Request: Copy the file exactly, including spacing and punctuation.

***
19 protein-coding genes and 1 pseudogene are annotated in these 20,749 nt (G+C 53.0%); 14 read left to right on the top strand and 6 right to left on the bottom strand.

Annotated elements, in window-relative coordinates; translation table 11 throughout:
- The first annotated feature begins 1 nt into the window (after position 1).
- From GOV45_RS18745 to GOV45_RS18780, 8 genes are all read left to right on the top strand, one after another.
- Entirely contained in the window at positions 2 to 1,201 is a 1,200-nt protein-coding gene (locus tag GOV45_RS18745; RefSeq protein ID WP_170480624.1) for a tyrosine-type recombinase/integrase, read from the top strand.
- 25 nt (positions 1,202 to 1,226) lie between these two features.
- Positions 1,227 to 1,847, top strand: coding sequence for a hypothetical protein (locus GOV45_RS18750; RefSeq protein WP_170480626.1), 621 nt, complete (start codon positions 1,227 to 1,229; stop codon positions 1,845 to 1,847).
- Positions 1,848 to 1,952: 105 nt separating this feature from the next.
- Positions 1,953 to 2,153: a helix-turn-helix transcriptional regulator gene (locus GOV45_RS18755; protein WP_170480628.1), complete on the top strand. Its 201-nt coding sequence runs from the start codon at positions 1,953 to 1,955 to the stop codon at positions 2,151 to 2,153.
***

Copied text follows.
19 protein-coding genes and 1 pseudogene are annotated in these 20,749 nt (G+C 53.0%); 14 read left to right on the top strand and 6 right to left on the bottom strand.

Annotated elements, in window-relative coordinates; translation table 11 throughout:
- The first annotated feature begins 1 nt into the window (after position 1).
- From GOV45_RS18745 to GOV45_RS18780, 8 genes are all read left to right on the top strand, one after another.
- Entirely contained in the window at positions 2 to 1,201 is a 1,200-nt protein-coding gene (locus tag GOV45_RS18745; RefSeq protein ID WP_170480624.1) for a tyrosine-type recombinase/integrase, read from the top strand.
- 25 nt (positions 1,202 to 1,226) lie between these two features.
- Positions 1,227 to 1,847, top strand: coding sequence for a hypothetical protein (locus GOV45_RS18750; RefSeq protein WP_170480626.1), 621 nt, complete (start codon positions 1,227 to 1,229; stop codon positions 1,845 to 1,847).
- Positions 1,848 to 1,952: 105 nt separating this feature from the next.
- Positions 1,953 to 2,153: a helix-turn-helix transcriptional regulator gene (locus GOV45_RS18755; protein WP_170480628.1), complete on the top strand. Its 201-nt coding sequence runs from the start codon at positions 1,953 to 1,955 to the stop codon at positions 2,151 to 2,153.